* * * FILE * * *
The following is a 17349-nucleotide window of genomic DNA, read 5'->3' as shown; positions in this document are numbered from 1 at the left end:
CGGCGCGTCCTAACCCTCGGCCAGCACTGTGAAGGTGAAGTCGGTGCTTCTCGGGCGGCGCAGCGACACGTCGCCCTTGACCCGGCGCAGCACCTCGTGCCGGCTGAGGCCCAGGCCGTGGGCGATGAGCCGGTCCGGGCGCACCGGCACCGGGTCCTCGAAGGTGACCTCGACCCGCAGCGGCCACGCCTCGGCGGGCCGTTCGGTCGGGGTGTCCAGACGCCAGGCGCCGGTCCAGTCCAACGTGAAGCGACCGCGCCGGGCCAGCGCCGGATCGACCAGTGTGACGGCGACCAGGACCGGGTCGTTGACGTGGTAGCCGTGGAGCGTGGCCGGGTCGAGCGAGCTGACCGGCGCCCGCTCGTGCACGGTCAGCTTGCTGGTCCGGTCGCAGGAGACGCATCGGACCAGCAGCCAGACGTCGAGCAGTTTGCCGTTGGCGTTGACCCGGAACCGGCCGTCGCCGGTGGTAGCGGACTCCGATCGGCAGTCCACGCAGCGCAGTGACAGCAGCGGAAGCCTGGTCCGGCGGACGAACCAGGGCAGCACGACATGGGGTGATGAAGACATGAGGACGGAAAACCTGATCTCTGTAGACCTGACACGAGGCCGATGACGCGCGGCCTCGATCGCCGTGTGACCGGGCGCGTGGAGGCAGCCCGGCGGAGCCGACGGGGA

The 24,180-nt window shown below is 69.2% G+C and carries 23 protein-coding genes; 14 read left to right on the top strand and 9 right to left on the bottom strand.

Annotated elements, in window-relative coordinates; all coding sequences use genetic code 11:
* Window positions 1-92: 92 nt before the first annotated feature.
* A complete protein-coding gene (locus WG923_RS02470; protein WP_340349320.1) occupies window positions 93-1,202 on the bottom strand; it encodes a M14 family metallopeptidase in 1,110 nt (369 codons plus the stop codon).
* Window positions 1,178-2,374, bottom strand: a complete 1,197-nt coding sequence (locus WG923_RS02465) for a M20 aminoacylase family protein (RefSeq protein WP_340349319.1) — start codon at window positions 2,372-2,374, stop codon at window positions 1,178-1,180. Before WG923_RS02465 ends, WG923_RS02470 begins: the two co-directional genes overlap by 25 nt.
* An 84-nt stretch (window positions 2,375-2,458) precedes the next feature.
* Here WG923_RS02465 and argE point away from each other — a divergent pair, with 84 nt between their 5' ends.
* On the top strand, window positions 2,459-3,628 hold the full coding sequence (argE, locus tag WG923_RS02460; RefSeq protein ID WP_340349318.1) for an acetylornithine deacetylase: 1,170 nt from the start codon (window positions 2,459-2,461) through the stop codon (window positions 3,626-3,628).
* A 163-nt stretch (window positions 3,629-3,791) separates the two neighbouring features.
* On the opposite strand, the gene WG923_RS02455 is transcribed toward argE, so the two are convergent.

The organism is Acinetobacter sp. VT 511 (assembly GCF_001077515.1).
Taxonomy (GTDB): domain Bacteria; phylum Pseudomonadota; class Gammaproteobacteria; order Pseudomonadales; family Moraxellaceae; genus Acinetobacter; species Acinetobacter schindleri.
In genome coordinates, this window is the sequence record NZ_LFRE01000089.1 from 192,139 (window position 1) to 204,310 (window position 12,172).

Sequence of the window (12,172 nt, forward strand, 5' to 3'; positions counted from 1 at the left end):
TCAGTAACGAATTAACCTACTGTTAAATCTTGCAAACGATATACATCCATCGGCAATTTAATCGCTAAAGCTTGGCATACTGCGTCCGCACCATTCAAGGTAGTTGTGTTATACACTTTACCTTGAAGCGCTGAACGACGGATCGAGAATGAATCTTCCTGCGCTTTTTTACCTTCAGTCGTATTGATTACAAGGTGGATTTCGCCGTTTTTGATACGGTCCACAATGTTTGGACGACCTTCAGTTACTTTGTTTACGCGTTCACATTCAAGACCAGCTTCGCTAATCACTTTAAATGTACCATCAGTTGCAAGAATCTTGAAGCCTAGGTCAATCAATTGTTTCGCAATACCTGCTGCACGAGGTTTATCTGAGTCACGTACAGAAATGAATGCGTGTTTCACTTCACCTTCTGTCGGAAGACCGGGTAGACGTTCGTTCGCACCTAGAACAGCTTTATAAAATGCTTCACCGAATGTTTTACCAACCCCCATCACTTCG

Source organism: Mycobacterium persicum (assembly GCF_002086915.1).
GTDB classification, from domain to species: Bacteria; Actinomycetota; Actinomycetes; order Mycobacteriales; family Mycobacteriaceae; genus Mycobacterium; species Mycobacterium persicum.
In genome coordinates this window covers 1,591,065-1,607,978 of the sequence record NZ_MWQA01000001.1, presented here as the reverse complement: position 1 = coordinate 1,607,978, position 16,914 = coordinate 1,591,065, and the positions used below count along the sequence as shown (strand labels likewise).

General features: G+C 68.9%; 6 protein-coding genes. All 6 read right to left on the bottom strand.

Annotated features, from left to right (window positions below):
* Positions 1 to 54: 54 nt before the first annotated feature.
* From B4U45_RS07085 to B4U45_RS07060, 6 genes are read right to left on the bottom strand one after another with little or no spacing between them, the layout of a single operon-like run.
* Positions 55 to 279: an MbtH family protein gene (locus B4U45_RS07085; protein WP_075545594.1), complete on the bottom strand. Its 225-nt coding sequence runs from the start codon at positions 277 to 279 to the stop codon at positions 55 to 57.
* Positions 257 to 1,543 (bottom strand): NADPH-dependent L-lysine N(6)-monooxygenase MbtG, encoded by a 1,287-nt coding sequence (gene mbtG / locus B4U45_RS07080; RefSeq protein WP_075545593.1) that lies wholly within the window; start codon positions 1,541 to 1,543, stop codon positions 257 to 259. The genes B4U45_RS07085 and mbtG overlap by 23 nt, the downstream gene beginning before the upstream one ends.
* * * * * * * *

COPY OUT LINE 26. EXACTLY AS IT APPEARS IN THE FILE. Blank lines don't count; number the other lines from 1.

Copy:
* Positions 257 to 1,543 (bottom strand): NADPH-dependent L-lysine N(6)-monooxygenase MbtG, encoded by a 1,287-nt coding sequence (gene mbtG / locus B4U45_RS07080; RefSeq protein WP_075545593.1) that lies wholly within the window; start codon positions 1,541 to 1,543, stop codon positions 257 to 259. The genes B4U45_RS07085 and mbtG overlap by 23 nt, the downstream gene beginning before the upstream one ends.